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Old Sep 7th, 2011, 04:53 PM
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Mossy Cave is the only water in Bryce. Last September I took my daughter to SW Utah for 3 days (she didn't want to leave her husband and daughter for longer) of hiking around.

The day we arrived we drove from Las Vegas (with stops in Valley of Fire and Kolob Canyons (Zion) to Escalante (arrived 10:30PM). The first full day we went to Devil's Garden (Escalante), Lower Calf Creek Falls and Willis Creek. We're both into photography so these were great sights.

By then my daughter was pretty tired so we skipped Mossy Cave and got into Bryce just too late for sunset. We stayed in the park. I like your photos of Mossy Cave. Interesting that very few people bother to go there.

As I write my daughter is in Las Vegas for the Photoshop conference and her husband is in Tucson writing some board exams.

Their plan is to go to GC on Saturday and hopefully Horseshoe Bend and Antelope Canyon on Sunday before returning home on Monday. I can see them sleeping in both days and staying at GC.

They don't keep the same pace that I do.
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Old Sep 8th, 2011, 01:47 PM
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Yeah Mossy Cave was quite pleasant and it was our first "water in the desert" experience. It was starting to cloud up already, it was almost deserted and was just a really nice, easy hike.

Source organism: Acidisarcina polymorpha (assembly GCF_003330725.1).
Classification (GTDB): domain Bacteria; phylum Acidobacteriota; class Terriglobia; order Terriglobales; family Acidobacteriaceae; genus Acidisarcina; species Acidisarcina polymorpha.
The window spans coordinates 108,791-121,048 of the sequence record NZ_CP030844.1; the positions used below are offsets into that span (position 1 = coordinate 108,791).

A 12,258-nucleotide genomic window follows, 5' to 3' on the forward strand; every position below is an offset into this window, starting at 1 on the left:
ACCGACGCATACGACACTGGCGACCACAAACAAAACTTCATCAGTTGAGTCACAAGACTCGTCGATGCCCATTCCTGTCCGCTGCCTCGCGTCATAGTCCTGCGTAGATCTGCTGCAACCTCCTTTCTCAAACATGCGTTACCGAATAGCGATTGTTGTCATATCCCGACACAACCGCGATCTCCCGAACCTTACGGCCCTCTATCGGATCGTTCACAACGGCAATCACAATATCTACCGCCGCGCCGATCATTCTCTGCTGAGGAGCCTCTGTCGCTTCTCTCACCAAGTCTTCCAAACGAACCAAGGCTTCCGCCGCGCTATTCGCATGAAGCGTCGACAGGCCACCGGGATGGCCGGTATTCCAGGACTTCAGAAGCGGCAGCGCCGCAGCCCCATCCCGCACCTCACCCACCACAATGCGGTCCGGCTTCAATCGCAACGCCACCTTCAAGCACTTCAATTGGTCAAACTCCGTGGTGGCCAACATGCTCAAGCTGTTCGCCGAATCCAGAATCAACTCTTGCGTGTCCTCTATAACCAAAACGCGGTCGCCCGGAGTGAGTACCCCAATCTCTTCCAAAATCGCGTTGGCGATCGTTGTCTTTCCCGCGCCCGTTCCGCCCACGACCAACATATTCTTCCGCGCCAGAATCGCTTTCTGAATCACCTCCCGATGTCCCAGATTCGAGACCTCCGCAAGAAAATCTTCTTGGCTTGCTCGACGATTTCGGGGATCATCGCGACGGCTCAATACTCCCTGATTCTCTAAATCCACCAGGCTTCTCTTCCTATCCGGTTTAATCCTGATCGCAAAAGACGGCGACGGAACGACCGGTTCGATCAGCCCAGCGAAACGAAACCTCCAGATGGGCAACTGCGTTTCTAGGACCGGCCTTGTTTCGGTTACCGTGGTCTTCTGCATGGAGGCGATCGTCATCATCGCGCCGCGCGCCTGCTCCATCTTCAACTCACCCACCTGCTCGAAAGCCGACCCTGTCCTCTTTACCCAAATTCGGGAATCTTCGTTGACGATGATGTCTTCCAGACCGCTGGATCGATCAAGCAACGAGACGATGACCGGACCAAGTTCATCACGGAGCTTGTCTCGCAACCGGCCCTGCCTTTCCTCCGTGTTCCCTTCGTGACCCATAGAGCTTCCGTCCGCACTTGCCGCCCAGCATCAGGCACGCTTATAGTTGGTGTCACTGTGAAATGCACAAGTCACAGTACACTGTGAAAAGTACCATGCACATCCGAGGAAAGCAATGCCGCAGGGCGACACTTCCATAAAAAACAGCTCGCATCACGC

Monday, August 15 Kanab UT and Grand Canyon North Rim

We woke to bright sunshine. The drive to the Grand Canyon first went through Red Canyon on Rt 12 (the road goes through two very impressive arches not far from Bryce). You can actually see quite a few hoodoos from the road in Red Canyon which is part of the Dixie National Forest which stretches from the Nevada Border to Capitol Reef Park. There’s a visitor center on Rt 12 with info on hikes. Rt 89 south to Kanab is less of a ‘wow’ but is quite pretty – much more green, alpine like than ‘southwest’.

Kanab – medium sized town (3500 pop) with plenty of services: (gas, McDonalds, many motels and restaurants). We stopped at the Frontier Movie Town which consists of original movie sets from a variety of TV shows and big screen movies. It’s free, but you have to walk through an extensive gift shop with Indian jewelry, and cowboy boots and hats, etc. Had a quick McD lunch as we were in a hurry to get to the GC.

Alt Rt 89 heads south to Jacob Lake, the last ‘town’ before the road to the north rim. Gas and one motel. Rt 67 is a beautiful drive but not at all what you’d expect for Arizona. It’s all alpine meadow – with quaking aspen and millions of pine trees and lots of gorgeous wildflowers: pink, yellow, blue, white. Everything quite green and lush. There was a pretty large stretch that had been burned but that actually made for really pretty landscape.

Grand Canyon Lodge is at the end of the road, cabins all around – you can’t see the canyon till you go into (or around) the lodge and then it just opens out. The fact that it’s nothing – and then there it is! - makes for a much more impressive sight than if you came upon it slowly. There’s a huge ‘sun’ room with giant windows, the dining room also has a wall of windows. There are terraces on both sides, lined with Adirondack chairs facing the ‘view’.